In order to satisfy customer needs, careful organisation of resources and processes is essential, which is why this set-up makes highly structured companies preferable in general to freelance translators. However, whether we are talking about highly structured companies or freelancers, customers often perceive the quality of the language services received as unsatisfactory, which spreads the image of the “translator traitor”. Sadly this is an image which is widely diffused in common thinking. Why? It is now a fact that many customers carry out much of their own translations, not only for dubious reasons of economy, but above all because they feel that they understand the specifics of their industry better than a translator. Personally, I agree with that argument. In the past, I have found that translations of my speeches or writing sometimes deviated from the original message.

For this reason I decided to analyse this issue so that I could build my language businesses on solid foundations. Thanks to my linguistics background and practical knowledge of business, I immediately noticed that the comprehension and translation errors derived mainly from a lack of knowledge of the subjects on the translators’ part. They did not fully understand what they were reading and therefore were not able to translate it correctly.

What’s the solution?

I have achieved excellent results by introducing a strict selection, training and supervision process for the linguistic personnel. It is based on the awareness that, to translate, it is not enough to know a language or to be content with the limited knowledge that one can get from a dictionary or a university education: the translator trains, develops and works “in a bubble”, inside a room from which he or she only catches a glimpse of a small part of the world. Many intellectuals shun this practical world and yet translate its texts without having any knowledge of it.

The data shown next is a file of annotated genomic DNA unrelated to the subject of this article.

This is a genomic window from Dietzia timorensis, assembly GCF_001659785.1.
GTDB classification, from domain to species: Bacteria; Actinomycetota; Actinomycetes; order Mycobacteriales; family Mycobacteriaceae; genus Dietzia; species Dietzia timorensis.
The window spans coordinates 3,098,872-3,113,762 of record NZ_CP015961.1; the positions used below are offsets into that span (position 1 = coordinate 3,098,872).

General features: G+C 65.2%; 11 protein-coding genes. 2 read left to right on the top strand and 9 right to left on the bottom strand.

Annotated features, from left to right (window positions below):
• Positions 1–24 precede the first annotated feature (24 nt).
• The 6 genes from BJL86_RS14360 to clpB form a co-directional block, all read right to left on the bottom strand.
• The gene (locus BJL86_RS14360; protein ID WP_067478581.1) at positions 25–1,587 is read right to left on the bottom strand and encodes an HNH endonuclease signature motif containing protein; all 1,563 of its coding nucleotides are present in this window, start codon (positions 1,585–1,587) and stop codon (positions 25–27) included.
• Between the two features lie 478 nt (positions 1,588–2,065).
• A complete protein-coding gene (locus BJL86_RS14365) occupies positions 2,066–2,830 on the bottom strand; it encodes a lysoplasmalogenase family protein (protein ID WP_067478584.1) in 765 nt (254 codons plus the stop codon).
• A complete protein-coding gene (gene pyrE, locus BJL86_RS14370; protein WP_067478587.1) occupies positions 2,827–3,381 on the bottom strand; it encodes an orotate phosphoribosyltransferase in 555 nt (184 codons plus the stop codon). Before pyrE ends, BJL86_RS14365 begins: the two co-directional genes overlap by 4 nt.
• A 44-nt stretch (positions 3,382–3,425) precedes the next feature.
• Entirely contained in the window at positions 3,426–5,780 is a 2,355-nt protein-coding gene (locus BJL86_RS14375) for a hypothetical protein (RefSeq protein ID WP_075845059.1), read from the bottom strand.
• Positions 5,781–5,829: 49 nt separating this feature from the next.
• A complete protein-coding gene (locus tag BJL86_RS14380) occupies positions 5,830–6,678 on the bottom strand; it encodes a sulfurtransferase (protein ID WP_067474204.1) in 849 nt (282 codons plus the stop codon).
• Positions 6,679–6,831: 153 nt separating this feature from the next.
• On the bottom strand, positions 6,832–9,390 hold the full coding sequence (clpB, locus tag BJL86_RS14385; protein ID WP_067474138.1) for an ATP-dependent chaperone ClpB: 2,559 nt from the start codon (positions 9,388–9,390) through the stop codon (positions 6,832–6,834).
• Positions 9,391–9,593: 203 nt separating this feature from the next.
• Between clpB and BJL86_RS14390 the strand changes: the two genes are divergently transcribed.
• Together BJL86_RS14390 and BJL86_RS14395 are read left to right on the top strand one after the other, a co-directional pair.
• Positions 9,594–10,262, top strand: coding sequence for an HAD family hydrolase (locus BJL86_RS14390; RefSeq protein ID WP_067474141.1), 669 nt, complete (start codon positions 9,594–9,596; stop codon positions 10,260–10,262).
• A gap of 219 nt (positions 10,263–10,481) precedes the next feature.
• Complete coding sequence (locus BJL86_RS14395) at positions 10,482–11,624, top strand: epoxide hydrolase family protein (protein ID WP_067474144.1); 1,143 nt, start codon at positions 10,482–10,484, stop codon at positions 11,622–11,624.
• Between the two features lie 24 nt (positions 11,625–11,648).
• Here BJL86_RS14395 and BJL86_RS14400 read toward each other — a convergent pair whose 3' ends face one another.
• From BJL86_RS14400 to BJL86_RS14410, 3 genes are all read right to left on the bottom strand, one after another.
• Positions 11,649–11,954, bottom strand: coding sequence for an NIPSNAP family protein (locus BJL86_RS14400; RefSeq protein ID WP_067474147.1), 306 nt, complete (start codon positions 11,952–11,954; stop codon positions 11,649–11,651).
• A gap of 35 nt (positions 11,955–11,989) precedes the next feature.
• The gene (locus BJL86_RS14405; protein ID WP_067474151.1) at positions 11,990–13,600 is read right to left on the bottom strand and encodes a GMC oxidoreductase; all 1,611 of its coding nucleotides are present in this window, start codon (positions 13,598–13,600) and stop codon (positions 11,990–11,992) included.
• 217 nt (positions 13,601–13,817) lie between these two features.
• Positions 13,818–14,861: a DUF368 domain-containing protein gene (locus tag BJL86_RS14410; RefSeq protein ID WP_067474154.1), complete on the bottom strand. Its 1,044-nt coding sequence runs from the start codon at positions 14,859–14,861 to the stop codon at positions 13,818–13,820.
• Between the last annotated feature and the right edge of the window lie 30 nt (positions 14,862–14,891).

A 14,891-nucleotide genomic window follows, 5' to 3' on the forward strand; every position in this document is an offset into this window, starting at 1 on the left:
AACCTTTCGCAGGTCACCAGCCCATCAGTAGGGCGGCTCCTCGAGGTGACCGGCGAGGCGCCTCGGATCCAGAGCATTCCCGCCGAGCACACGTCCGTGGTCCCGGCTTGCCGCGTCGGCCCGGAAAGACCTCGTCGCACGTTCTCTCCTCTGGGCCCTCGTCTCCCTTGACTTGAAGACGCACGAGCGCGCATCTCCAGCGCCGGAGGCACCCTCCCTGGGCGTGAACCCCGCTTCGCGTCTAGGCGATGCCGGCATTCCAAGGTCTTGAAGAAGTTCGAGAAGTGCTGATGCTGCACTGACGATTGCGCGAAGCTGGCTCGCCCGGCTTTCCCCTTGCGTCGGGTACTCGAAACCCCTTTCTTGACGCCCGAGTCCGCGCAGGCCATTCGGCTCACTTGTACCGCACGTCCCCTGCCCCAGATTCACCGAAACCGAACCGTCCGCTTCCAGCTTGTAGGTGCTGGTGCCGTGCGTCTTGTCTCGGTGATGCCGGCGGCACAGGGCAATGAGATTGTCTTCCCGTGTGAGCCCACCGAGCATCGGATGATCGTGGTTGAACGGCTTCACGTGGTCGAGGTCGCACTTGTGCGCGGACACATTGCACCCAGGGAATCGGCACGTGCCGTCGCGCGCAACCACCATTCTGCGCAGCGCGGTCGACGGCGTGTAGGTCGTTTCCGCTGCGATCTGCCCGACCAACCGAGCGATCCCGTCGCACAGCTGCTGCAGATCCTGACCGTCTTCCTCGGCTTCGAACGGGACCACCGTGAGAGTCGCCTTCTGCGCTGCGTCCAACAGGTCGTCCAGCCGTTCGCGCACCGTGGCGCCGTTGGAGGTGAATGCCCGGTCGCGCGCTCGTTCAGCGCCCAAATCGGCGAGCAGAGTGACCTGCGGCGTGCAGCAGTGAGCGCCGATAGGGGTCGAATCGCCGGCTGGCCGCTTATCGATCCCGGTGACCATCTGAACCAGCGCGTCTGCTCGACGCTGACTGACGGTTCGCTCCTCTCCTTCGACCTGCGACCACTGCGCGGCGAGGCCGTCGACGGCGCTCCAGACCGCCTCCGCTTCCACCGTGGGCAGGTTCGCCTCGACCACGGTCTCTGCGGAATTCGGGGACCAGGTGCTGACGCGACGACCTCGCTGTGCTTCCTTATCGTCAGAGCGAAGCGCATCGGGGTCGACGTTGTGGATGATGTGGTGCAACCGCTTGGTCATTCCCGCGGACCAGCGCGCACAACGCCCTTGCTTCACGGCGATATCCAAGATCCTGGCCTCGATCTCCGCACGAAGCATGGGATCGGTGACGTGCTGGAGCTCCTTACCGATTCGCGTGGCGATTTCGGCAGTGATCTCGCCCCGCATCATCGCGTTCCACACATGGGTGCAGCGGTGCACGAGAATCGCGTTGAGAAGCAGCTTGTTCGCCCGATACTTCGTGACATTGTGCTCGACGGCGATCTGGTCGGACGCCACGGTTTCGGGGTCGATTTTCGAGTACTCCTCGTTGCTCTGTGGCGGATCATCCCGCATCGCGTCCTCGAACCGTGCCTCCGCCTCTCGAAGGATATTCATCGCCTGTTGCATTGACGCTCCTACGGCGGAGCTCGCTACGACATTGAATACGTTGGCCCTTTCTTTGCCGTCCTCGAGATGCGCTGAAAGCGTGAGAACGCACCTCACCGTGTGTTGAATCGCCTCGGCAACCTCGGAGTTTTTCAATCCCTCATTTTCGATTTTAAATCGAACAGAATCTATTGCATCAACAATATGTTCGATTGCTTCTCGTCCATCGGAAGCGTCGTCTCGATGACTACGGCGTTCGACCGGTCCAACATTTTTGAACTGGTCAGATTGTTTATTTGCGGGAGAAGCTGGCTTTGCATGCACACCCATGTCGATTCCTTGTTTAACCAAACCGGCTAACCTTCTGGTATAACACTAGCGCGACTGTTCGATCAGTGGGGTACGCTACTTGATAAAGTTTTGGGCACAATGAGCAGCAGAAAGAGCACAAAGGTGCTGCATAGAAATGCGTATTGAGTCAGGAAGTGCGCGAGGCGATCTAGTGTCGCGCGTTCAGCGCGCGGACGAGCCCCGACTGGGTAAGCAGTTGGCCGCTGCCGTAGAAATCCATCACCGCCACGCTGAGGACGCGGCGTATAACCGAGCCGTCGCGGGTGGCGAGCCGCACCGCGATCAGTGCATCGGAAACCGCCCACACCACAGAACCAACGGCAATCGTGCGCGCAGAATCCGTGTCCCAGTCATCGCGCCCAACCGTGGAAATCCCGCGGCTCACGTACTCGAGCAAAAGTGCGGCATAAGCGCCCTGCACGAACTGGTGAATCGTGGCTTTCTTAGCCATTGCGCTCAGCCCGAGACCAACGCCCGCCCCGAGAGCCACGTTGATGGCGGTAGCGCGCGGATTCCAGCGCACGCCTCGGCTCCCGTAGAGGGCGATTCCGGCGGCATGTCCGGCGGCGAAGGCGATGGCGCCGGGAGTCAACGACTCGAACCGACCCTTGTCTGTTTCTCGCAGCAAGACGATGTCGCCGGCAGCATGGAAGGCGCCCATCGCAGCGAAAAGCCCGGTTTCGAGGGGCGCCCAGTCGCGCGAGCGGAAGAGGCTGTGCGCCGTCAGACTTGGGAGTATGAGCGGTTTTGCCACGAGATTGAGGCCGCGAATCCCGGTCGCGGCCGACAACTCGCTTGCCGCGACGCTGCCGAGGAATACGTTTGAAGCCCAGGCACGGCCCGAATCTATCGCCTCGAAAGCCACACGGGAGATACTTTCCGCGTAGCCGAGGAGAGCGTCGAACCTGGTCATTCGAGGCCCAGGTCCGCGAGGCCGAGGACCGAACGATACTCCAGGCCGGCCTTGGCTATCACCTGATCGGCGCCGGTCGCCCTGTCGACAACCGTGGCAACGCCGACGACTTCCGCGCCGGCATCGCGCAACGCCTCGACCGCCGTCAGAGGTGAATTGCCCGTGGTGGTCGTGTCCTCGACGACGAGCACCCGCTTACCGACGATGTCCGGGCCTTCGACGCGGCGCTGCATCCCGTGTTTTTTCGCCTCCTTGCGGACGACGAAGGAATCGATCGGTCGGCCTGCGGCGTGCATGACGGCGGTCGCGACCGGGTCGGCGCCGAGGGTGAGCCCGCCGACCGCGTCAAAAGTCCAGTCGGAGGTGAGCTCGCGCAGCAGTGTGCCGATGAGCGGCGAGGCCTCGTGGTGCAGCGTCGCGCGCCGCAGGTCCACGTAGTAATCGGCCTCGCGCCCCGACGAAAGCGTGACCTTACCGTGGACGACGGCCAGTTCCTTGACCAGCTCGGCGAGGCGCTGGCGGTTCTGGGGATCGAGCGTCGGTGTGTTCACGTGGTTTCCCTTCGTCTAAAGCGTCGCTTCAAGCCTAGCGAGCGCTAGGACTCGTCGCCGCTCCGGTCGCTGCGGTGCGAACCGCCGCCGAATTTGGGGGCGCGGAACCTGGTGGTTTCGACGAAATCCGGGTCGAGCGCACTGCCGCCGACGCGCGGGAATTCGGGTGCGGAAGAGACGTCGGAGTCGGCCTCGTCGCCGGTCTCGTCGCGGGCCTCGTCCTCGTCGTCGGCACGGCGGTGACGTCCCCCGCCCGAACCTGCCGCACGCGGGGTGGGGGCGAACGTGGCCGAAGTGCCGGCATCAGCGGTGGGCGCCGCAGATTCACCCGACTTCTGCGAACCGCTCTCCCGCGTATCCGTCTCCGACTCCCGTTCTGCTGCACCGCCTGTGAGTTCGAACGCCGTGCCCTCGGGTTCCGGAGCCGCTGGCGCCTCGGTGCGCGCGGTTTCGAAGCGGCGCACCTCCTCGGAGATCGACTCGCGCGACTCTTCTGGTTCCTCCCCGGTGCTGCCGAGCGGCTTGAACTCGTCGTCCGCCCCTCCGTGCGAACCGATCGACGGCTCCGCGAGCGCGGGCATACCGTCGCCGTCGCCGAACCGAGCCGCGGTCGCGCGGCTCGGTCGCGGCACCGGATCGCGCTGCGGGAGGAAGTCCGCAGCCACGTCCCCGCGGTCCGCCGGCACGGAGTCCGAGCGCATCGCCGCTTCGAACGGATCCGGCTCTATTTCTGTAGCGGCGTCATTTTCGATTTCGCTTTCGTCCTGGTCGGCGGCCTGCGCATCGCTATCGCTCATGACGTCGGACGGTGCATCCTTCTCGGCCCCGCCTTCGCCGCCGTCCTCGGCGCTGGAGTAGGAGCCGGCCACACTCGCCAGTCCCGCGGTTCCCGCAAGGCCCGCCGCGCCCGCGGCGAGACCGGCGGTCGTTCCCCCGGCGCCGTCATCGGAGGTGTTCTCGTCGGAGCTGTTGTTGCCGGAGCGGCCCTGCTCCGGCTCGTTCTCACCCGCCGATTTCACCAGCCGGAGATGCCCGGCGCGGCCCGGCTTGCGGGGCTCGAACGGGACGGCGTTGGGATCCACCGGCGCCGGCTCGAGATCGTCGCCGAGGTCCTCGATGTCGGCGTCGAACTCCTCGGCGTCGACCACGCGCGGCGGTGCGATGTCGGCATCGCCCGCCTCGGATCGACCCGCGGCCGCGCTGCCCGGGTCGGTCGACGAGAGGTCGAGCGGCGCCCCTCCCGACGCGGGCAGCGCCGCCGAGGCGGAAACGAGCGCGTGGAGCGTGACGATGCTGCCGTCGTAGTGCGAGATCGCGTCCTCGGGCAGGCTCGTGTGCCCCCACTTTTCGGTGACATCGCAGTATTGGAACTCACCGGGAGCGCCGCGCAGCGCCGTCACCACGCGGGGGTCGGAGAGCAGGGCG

The quality of our translations has steadily improved since we put ourselves to the test, and learned to listen to the world. As suggested by the outside world, we have applied the concepts of work organisation which in other apparently less pedantic business sectors have been applied for years and perhaps even centuries. First of all, only linguists with a solid syntax, an extensive cultural background and strong analytical capacity are selected. If these prerequisites are met, the use of terminology for specific sectors and understanding of their concepts can be achieved through training within the language company. We have therefore invested in the establishment of a sound system of selection and assessment of human resources, and the translators are inserted into a context of on-going training and comparison with colleagues and customers.

The creation and awareness development of an in-house translation team has created a company culture which is based on the values of research, respect for colleagues and the understanding of customer requirements, made possible by direct experience in the sectors that we translate. This cultural revolution finds its missing link in the critical work of revisers, senior translators who are highly aware of the reality of the outside world.

The organisation of the workload in this way has also helped us by minimising unexpected deadlines and thus we can avoid staff working under stress, which reduces concentration and consequently productivity.

Last but not least, we finally realised that a company flourishes when it generates margins: the possibility of achieving consistent profit allows us to offer decent wages, contrary to the unfortunate tendency of the world of culture towards unstable and underpaid work, which reduces the level of quality of the translations for the customer. By respecting individuals’ dignity and investing in talent, we have been able to tackle internationalisation and to grow professionally, all together.

Article written by Mr. Luca Moretto, General Director of Studio Moretto Group and General Director of the Language Research Centre CRL